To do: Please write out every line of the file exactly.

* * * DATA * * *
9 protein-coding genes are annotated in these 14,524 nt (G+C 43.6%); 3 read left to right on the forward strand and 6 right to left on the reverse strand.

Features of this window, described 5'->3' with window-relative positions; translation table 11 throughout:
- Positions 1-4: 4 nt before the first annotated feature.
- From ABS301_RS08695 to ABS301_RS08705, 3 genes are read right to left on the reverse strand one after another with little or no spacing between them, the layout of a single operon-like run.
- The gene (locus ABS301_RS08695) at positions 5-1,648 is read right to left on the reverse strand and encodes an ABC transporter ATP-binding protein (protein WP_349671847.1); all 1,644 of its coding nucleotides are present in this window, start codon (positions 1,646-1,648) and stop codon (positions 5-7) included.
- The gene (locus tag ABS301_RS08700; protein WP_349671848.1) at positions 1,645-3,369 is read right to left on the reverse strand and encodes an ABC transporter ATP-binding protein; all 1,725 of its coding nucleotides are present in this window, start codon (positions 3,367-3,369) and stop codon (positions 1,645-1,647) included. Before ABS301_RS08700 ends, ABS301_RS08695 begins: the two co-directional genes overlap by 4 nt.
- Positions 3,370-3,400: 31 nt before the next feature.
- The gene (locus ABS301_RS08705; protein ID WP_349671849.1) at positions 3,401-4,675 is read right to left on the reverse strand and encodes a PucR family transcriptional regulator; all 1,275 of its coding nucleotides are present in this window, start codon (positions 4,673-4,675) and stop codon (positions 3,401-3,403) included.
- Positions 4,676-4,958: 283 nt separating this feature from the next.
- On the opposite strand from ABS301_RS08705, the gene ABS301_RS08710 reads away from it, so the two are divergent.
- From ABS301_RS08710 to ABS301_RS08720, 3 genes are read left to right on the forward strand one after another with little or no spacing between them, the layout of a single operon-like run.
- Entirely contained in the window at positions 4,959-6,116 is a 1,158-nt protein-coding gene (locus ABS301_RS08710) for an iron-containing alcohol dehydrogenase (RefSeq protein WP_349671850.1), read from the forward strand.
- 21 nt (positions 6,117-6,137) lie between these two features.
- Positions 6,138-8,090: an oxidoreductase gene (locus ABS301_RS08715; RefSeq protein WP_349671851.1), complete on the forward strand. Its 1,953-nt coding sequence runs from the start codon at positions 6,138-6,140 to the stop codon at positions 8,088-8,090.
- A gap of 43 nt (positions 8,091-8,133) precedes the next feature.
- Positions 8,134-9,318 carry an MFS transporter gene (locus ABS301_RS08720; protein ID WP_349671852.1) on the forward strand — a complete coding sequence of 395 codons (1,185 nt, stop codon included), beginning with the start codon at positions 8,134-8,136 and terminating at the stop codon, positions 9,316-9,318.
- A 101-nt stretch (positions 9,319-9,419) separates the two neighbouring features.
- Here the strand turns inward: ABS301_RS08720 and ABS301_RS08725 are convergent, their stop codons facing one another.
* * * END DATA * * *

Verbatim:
9 protein-coding genes are annotated in these 14,524 nt (G+C 43.6%); 3 read left to right on the forward strand and 6 right to left on the reverse strand.

Features of this window, described 5'->3' with window-relative positions; translation table 11 throughout:
- Positions 1-4: 4 nt before the first annotated feature.
- From ABS301_RS08695 to ABS301_RS08705, 3 genes are read right to left on the reverse strand one after another with little or no spacing between them, the layout of a single operon-like run.
- The gene (locus ABS301_RS08695) at positions 5-1,648 is read right to left on the reverse strand and encodes an ABC transporter ATP-binding protein (protein WP_349671847.1); all 1,644 of its coding nucleotides are present in this window, start codon (positions 1,646-1,648) and stop codon (positions 5-7) included.
- The gene (locus tag ABS301_RS08700; protein WP_349671848.1) at positions 1,645-3,369 is read right to left on the reverse strand and encodes an ABC transporter ATP-binding protein; all 1,725 of its coding nucleotides are present in this window, start codon (positions 3,367-3,369) and stop codon (positions 1,645-1,647) included. Before ABS301_RS08700 ends, ABS301_RS08695 begins: the two co-directional genes overlap by 4 nt.
- Positions 3,370-3,400: 31 nt before the next feature.
- The gene (locus ABS301_RS08705; protein ID WP_349671849.1) at positions 3,401-4,675 is read right to left on the reverse strand and encodes a PucR family transcriptional regulator; all 1,275 of its coding nucleotides are present in this window, start codon (positions 4,673-4,675) and stop codon (positions 3,401-3,403) included.
- Positions 4,676-4,958: 283 nt separating this feature from the next.
- On the opposite strand from ABS301_RS08705, the gene ABS301_RS08710 reads away from it, so the two are divergent.
- From ABS301_RS08710 to ABS301_RS08720, 3 genes are read left to right on the forward strand one after another with little or no spacing between them, the layout of a single operon-like run.
- Entirely contained in the window at positions 4,959-6,116 is a 1,158-nt protein-coding gene (locus ABS301_RS08710) for an iron-containing alcohol dehydrogenase (RefSeq protein WP_349671850.1), read from the forward strand.
- 21 nt (positions 6,117-6,137) lie between these two features.
- Positions 6,138-8,090: an oxidoreductase gene (locus ABS301_RS08715; RefSeq protein WP_349671851.1), complete on the forward strand. Its 1,953-nt coding sequence runs from the start codon at positions 6,138-6,140 to the stop codon at positions 8,088-8,090.
- A gap of 43 nt (positions 8,091-8,133) precedes the next feature.
- Positions 8,134-9,318 carry an MFS transporter gene (locus ABS301_RS08720; protein ID WP_349671852.1) on the forward strand — a complete coding sequence of 395 codons (1,185 nt, stop codon included), beginning with the start codon at positions 8,134-8,136 and terminating at the stop codon, positions 9,316-9,318.
- A 101-nt stretch (positions 9,319-9,419) separates the two neighbouring features.
- Here the strand turns inward: ABS301_RS08720 and ABS301_RS08725 are convergent, their stop codons facing one another.